Contemplating Cortisone?

Ahh..the cortisone shot.  It’s a frequently-used treatment for joint pain, but do you really know what it’s doing for you?  I’m not talking short term…I’m talking long term.

Ultimately, is it helping or hurting?  Yes, it’s taking the pain away temporarily, but it’s not telling us anything about why the pain is there in the first place.  To me, that’s like hearing a strange clunking noise in your car and deciding to turn up the radio louder and louder until you can’t hear the clunking …you’re simply masking the “noise”.

The first question that needs to be asked is: What is cortisone?  Cortisone is a natural steroid produced by the body through a series of molecular events.  It is produced by the adrenal glands and is released when the body is under stress.  It activates the flight-or-fight response and is released in order to reduce inflammation in the body (fight response).  Sounds harmless so far, right?  It’s natural, only happens when we’re stressed and it puts the body on “alert” that something isn’t quite right.  We couldn’t possibly screw this up…could we?

Like many good ideas, we as humans have taken what our bodies do perfectly and tweak them until the are…ahem…perfected.

Enter…the cortisone injection.  Injected cortisone is a synthetic version of what your body produces naturally, except at higher levels.

In our attempt at perfection and being “better than we were designed”, we have taken something perfect and changed it into something quite dangerous.  We have created a laundry list of other negative side effects now associated with artificial cortisone injection.  Cortisone injections have been linked to bone death (osteonecrosis), nerve damage, tendon weakening or rupture, and thinning of bone (osteoporosis), just to name a few.

Remember that inflammation is the body’s response that something isn’t quite right. It’s trying to warn you of something. Cortisone is an anti-inflammatory.  No inflammatory response = no warning from the body.  No warning from the body = continuing activity with no short-term repercussions.  The long-term side effects, however, can be catastrophic.  This is an excerpt from “Pain Free” by Pete Egoscue about a racquet ball player, Gil, who had attempted to “play through the pain” thanks to cortisone injections:

When I first saw Gil, he was desperate to play in a major tournament despite agonizing pain. He admitted he had had many cortisone shots and that he was turning to me because no doctor would agree to administer another one.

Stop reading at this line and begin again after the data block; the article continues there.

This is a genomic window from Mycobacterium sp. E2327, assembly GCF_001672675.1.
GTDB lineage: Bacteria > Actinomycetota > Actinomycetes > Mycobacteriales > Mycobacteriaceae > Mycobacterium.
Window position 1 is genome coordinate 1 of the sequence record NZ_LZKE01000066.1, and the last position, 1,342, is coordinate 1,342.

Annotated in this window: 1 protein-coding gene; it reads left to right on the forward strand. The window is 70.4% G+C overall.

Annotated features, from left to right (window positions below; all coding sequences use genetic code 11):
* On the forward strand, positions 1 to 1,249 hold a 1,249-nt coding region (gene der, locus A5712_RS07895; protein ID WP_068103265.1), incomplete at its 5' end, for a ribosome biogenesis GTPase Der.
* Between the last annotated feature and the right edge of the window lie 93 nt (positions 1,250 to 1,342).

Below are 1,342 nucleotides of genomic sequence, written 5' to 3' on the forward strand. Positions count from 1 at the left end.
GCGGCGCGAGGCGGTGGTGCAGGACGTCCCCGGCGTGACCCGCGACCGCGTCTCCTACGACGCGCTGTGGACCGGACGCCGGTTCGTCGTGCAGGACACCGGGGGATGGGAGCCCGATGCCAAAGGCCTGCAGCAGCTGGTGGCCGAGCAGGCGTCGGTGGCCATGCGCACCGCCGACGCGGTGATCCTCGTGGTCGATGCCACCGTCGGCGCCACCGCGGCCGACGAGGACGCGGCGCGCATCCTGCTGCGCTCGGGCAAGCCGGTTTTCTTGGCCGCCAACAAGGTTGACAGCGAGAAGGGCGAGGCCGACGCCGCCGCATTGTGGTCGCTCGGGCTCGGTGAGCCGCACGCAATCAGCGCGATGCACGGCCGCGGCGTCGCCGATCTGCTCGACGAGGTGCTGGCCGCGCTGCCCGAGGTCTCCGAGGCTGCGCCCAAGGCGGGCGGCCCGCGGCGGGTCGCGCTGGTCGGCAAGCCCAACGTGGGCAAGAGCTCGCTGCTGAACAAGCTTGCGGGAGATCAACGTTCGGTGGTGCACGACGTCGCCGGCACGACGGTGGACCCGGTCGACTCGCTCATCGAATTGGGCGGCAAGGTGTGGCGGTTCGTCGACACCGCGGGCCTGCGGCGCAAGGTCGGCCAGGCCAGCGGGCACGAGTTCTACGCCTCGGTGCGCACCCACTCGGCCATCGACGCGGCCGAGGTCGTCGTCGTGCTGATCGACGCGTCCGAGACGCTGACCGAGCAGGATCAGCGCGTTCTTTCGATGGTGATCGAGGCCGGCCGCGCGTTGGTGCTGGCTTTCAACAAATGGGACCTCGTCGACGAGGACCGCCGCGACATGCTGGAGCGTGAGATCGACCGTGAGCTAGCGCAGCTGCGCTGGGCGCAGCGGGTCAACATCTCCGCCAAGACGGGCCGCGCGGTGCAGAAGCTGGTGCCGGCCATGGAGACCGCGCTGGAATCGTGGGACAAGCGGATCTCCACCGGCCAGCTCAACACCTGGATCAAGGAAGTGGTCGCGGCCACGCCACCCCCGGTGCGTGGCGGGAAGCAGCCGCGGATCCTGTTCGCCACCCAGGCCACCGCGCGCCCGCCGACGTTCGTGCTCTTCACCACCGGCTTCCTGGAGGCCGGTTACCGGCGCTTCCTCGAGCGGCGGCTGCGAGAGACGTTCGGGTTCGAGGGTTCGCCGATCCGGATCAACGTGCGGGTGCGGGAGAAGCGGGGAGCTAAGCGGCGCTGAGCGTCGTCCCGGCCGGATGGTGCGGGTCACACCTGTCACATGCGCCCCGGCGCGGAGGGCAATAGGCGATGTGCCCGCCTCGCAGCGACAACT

“Why not?” I asked

“Feel my elbow.”

I took his right elbow and gently squeezed it. As I did so, my thumb slid up and into the joint, pushing the skin before it as though I were slipping into a glove. The elbow is an impressive triple joint, packed with cartilage, ligaments, bone condyles, and tendons. But my thumb went into Gil’s elbow past the knuckle. Gil’s elbow joint mechanism, thanks to the cortisone, had collapsed. The pain-killer had allowed him to keep playing year after year while the bone and other tissue were reduced to mush. Sadly there was nothing I could do for Gil. It is very difficult to treat elbow pain when there is no elbow joint left. He had opted to kill the pain, to override its message, and ended up killing his elbow.

How scary is that?  Think it won’t happen to you?  Then keep getting injected.  There’s a reason why your physician limits the number of injections you can get.

Cortisone suppresses your immune system meaning while your body is actively trying to fight an injury and calm down the injury site, the immune system just lost a lot of its able-bodied soldiers.  The result?  We are suppressing the body’s ability to help and heal itself! Perfection?  Far from it.

So, I hope this gets you thinking twice about cortisone injections.  Simply put, they are a masking agent, and a very dangerous one at that.  Listen to your body, don’t mute it.  Your body will thank you in the long run.

What has your experience been with cortisone?  I’d love to hear your thoughts on the subject.  Leave a comment and tell me your story.